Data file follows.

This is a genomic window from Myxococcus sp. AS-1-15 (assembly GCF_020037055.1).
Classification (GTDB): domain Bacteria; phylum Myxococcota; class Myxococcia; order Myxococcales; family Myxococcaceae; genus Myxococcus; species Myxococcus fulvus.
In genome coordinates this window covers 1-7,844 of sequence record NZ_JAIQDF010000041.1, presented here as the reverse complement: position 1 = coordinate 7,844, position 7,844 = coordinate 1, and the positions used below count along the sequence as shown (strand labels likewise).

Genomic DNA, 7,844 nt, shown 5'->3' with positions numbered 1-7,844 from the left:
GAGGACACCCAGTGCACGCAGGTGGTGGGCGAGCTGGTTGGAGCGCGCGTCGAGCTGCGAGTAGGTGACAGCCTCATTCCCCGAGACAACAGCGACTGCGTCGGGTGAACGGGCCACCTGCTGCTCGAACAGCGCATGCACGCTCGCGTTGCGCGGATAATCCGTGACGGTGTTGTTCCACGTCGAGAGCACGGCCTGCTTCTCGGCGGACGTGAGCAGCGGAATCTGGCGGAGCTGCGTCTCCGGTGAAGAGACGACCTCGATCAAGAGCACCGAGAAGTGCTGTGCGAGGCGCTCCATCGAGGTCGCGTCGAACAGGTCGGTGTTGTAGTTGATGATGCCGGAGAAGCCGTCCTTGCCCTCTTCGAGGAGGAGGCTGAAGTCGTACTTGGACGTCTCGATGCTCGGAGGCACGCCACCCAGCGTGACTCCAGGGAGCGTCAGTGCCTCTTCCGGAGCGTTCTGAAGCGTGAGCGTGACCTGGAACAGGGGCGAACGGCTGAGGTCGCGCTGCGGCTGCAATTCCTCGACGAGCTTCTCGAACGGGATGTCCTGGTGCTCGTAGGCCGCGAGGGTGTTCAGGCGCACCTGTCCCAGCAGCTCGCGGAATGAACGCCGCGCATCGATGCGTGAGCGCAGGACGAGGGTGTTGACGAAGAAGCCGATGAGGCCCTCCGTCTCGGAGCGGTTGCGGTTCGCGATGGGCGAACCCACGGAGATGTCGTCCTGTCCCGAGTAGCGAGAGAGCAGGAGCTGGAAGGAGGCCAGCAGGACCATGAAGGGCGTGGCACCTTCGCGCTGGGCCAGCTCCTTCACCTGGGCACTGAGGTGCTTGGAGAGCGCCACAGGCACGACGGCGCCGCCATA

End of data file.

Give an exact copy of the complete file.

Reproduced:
This is a genomic window from Myxococcus sp. AS-1-15 (assembly GCF_020037055.1).
Classification (GTDB): domain Bacteria; phylum Myxococcota; class Myxococcia; order Myxococcales; family Myxococcaceae; genus Myxococcus; species Myxococcus fulvus.
In genome coordinates this window covers 1-7,844 of sequence record NZ_JAIQDF010000041.1, presented here as the reverse complement: position 1 = coordinate 7,844, position 7,844 = coordinate 1, and the positions used below count along the sequence as shown (strand labels likewise).

Genomic DNA, 7,844 nt, shown 5'->3' with positions numbered 1-7,844 from the left:
GAGGACACCCAGTGCACGCAGGTGGTGGGCGAGCTGGTTGGAGCGCGCGTCGAGCTGCGAGTAGGTGACAGCCTCATTCCCCGAGACAACAGCGACTGCGTCGGGTGAACGGGCCACCTGCTGCTCGAACAGCGCATGCACGCTCGCGTTGCGCGGATAATCCGTGACGGTGTTGTTCCACGTCGAGAGCACGGCCTGCTTCTCGGCGGACGTGAGCAGCGGAATCTGGCGGAGCTGCGTCTCCGGTGAAGAGACGACCTCGATCAAGAGCACCGAGAAGTGCTGTGCGAGGCGCTCCATCGAGGTCGCGTCGAACAGGTCGGTGTTGTAGTTGATGATGCCGGAGAAGCCGTCCTTGCCCTCTTCGAGGAGGAGGCTGAAGTCGTACTTGGACGTCTCGATGCTCGGAGGCACGCCACCCAGCGTGACTCCAGGGAGCGTCAGTGCCTCTTCCGGAGCGTTCTGAAGCGTGAGCGTGACCTGGAACAGGGGCGAACGGCTGAGGTCGCGCTGCGGCTGCAATTCCTCGACGAGCTTCTCGAACGGGATGTCCTGGTGCTCGTAGGCCGCGAGGGTGTTCAGGCGCACCTGTCCCAGCAGCTCGCGGAATGAACGCCGCGCATCGATGCGTGAGCGCAGGACGAGGGTGTTGACGAAGAAGCCGATGAGGCCCTCCGTCTCGGAGCGGTTGCGGTTCGCGATGGGCGAACCCACGGAGATGTCGTCCTGTCCCGAGTAGCGAGAGAGCAGGAGCTGGAAGGAGGCCAGCAGGACCATGAAGGGCGTGGCACCTTCGCGCTGGGCCAGCTCCTTCACCTGGGCACTGAGGTGCTTGGAGAGCGCCACAGGCACGACGGCGCCGCCATA